HAVE YOU EVER HAD A FULL, IN-DEPTH BIOMECHANICAL ANALYSIS OF YOUR DEADLIFT?

Whether you are consciously aware or not, performing a deadlift in a gym setting closely resembles the biomechanical and physiological demands that are placed upon our bodies during every day life. Essentially, the deadlift is a hip hinge and is involved in many activities of daily living (ADL’s), such as bending down to pick up a box from the floor.

Clinical experience dictates that the sudden onset of low back pain that arises at the lowest portion of the hip hinge, occurs prior to the ascent (lift) phase in the absence of external load. In other words, the time interval between the initiation of picking an object up from the floor and lifting it up presents a vulnerable moment whereby injury may occur. Surprisingly, it may not be  a heavy external load which acts as the ‘last straw to break the camel’s back’. Therefore, if the analysis of your deadlift is biomechanically similar when executing it with bodyweight versus with external load added, this may present some concern, as it indicates that your body cannot adapt or emerge to a new constraint or body position.

Consequently, we have decided to use the deadlift analysis as a means of prescribing good lifting mechanics that can carry over into your workplace and at home rather than assuming it is only relevant for those who deadlift in a gym setting.

Regarding the technique or style of the individual, as a general means, the squat and deadlift present opposing ends of the hip-ankle continuum. It is quite common to find that those with poor ankle and hip mobility, will tend to deadlift their squat. It is also common to find that those with poor hamstring flexibility will show a tendency to squat their deadlift. These, as well as other parameters, can be identified to better understand why a preference is shown and how this information can be used to either modify the movement for immediate performance improvements or create long-term efficiency to prevent further deficit manifestations.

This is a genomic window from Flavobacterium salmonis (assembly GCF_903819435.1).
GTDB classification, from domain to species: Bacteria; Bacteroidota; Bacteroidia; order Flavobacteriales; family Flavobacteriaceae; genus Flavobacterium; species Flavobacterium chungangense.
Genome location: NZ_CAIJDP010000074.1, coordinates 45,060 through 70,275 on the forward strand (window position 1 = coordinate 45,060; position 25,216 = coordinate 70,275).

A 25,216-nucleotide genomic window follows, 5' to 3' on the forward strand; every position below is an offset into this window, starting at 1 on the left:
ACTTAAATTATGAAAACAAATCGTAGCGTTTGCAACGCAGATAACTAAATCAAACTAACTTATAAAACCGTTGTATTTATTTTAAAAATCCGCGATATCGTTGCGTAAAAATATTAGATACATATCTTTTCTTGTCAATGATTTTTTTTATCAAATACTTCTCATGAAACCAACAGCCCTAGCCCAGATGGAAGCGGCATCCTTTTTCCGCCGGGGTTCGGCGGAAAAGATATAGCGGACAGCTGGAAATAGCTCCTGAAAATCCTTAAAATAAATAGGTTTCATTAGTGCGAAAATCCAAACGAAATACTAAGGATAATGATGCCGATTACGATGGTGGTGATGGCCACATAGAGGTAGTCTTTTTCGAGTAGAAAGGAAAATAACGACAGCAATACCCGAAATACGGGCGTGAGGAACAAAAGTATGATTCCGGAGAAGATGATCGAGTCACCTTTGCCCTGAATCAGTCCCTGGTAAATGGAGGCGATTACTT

It is important that we analyse your data with load (using a barbell or box) and without load in both the concentric and eccentric phase of the movement, as different patterns will emerge due to different brain networks taking part in different modes of contraction.

The assessment will include the following:

  • Ascent (concentric) analysis – Examine the initial, mid and end phase of the deadlift during the first and last repetition.
  • Descent (eccentric) analysis – Examine the mid-phase of the deadlift during the 1st and last repetition.

Similarly to our squat analysis, we are pleased to be able to offer this comprehensive analysis using the latest software, including a personalised consultation with Dr Yazbek explaining the results, at an introductory offer of $49 for a limited time.

If you are interested in minimizing injury risk at work, home or in a gym setting,  click here to make an appointment.

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